We used one of Littledata’s own benchmarks to identify an issue with mobile page load speed and fix the underlying problems. Here’s how we did it.
Page load speed benchmark
Overall we are above average, but against one benchmark – delay before page content appears – we are close to the median. That means 35 sites in our sector manage faster page load speeds. As website professionals, we can’t let that rest!
We care because Google cares about speed. If our landing pages take a long time before first ‘paint’ – before the content is visible – then more visitors will bounce or pick another article to answer their questions.
If we invest time into writing articles like this one on our analytics blog, we should also invest time in making sure they are fast to load, and fast for Google to crawl and index.
Here’s how we acted on the benchmark data.
Benchmark your site
How fast were pages loading?
We used the excellent PageSpeed Insights tool to pinpoint what was going wrong with the pages loading.
For mobile browsers, where traffic increasingly comes from, we were in the bottom 10% for speed, and below average for desktop. That sucks, and was definitely penalising our organic search rankings.
Fixes to improve page load speed
By visualising the bundles for our Meteor App we found 2 very large modules which were blocking page load for all pages: the D3 library, used to visualise our industry category coverage, and the autoform package used for a single signup form.
2. Using Webp images for Chrome and compatible browsers
Google prefers you to use the more efficient .webp image filetype, which is typically half the file-size of older .png or .jpeg filetypes. We found our chosen image server, Cloudinary, includes a simple feature to automatically chose the best file type for the browser it detects. Very quick fix!
3. Lazy-loading of landing page images
Even if the images are efficiently served, trying to fetch all the images for a long-form landing page takes time – and is wasteful for users who only read the first few paragraphs.
Instead, we can wait until the user scroll down before images are loaded for that section. This results in a small flicker as the user scrolls the first time, but faster initial load time.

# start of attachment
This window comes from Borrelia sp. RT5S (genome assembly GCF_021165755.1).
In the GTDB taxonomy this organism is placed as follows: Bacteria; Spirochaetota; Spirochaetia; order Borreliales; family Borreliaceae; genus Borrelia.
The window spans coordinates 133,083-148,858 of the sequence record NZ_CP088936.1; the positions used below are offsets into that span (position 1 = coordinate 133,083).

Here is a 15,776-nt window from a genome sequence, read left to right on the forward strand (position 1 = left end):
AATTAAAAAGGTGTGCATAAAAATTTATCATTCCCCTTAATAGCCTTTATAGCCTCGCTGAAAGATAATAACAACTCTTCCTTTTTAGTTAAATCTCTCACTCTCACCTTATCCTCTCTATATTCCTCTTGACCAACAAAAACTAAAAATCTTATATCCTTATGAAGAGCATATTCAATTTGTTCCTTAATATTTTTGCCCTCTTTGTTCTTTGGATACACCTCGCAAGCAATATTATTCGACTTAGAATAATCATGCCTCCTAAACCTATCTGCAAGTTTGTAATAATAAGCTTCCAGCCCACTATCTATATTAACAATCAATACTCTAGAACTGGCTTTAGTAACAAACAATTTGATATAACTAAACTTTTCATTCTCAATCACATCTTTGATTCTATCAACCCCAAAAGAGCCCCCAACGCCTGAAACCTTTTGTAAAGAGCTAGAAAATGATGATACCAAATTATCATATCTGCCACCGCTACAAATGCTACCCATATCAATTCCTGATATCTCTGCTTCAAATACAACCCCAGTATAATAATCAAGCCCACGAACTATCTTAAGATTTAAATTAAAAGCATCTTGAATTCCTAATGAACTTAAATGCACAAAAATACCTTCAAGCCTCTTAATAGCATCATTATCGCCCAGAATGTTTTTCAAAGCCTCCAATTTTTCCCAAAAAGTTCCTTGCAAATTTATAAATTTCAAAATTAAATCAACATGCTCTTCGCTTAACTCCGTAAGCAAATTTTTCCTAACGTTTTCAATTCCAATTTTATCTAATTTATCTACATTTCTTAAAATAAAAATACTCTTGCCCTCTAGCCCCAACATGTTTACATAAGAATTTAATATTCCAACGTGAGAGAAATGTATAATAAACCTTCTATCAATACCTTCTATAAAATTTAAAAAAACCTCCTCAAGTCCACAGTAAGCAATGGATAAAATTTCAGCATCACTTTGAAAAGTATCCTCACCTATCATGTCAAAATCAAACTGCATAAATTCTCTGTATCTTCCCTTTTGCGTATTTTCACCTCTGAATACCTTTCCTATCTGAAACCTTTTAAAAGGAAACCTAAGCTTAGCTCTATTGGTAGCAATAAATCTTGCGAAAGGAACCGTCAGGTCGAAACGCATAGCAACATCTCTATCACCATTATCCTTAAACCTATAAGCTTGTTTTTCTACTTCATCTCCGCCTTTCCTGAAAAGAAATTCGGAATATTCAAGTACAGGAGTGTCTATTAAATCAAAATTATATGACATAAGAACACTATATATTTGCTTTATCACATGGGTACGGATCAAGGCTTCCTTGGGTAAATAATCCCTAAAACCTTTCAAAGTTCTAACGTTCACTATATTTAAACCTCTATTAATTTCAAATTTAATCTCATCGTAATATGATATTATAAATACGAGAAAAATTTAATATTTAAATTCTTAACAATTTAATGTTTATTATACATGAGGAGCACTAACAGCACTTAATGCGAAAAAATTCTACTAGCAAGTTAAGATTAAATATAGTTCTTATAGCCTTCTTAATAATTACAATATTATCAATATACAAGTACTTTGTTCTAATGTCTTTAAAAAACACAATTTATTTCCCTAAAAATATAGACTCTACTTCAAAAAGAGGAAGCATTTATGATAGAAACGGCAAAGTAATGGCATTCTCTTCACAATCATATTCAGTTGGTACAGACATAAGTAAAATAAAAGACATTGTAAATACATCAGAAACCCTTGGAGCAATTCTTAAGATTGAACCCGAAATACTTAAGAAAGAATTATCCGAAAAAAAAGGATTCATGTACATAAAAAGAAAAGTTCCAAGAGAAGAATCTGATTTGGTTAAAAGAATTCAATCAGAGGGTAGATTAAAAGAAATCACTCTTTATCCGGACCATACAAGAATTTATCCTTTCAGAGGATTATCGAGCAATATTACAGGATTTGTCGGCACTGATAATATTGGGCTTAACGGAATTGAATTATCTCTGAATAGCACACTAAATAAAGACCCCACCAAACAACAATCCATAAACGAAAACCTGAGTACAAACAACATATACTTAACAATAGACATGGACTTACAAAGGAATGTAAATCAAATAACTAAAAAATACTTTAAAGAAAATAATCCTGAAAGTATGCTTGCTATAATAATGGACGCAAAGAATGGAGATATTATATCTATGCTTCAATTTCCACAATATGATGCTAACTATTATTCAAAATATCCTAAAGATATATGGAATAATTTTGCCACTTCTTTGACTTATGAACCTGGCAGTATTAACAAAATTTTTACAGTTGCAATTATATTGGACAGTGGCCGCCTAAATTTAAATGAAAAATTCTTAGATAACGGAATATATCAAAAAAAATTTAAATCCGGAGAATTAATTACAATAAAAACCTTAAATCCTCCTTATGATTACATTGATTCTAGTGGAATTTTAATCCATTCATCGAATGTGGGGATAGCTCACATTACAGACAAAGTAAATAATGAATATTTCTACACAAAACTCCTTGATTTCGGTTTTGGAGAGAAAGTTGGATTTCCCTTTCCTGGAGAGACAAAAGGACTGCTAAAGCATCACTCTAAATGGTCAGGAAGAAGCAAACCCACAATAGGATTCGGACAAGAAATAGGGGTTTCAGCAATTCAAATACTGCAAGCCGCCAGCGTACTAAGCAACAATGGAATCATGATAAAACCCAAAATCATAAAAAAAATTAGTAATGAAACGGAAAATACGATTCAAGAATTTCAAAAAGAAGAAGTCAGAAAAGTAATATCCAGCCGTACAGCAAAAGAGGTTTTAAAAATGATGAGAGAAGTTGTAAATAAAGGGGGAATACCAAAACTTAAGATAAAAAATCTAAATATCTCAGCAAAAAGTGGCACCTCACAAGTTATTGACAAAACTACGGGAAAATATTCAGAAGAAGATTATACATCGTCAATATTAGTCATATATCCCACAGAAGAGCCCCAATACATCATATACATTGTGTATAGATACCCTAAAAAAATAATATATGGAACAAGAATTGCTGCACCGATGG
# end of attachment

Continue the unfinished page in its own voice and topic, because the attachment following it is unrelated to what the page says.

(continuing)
4. Caching pages from our blog
WordPress is a great CMS, but the PHP + MySQL stack it uses is not the fastest for generating the pages. Luckily there are some great cache plugins, including WP Fastest Cache which we set up.
What this does is save a rendered HTML file on the WP server, and only refresh the cache when the post is edited or new comments are added.
5. Cleaning up unused CSS and HTML templates
Like all sites that have evolved their design and content over a few years, ours had lots of redundant code that no-one had spring-cleaned. Generally it’s easier with older projects just to leave code, but for Meteor apps particularly it can slow down every page (see fix 1).
So a new front-end developer starting was a good chance to rewrite templates from scratch, and chuck out the trash.
The page load speed improvements
Those 5 improvements, plus a database upgrade, let to some pretty good speed improvements – above average for mobile and top 2% for desktop speed!
Even a few days after the release we saw a boost in the visibility of our landing pages in Google Search.
Looking at Littledata’s benchmarks for February, included in the newly released mobile vs desktop benchmarks, we can see the delay before content appears has dropped from 2.6 to 1.8 seconds (down by 40%). And the desktop speed is now in the top 10% of all sites at 1.7 seconds.
The only area we still lack is the mobile page speed, so maybe we will look at some AMP versions in the next sprint.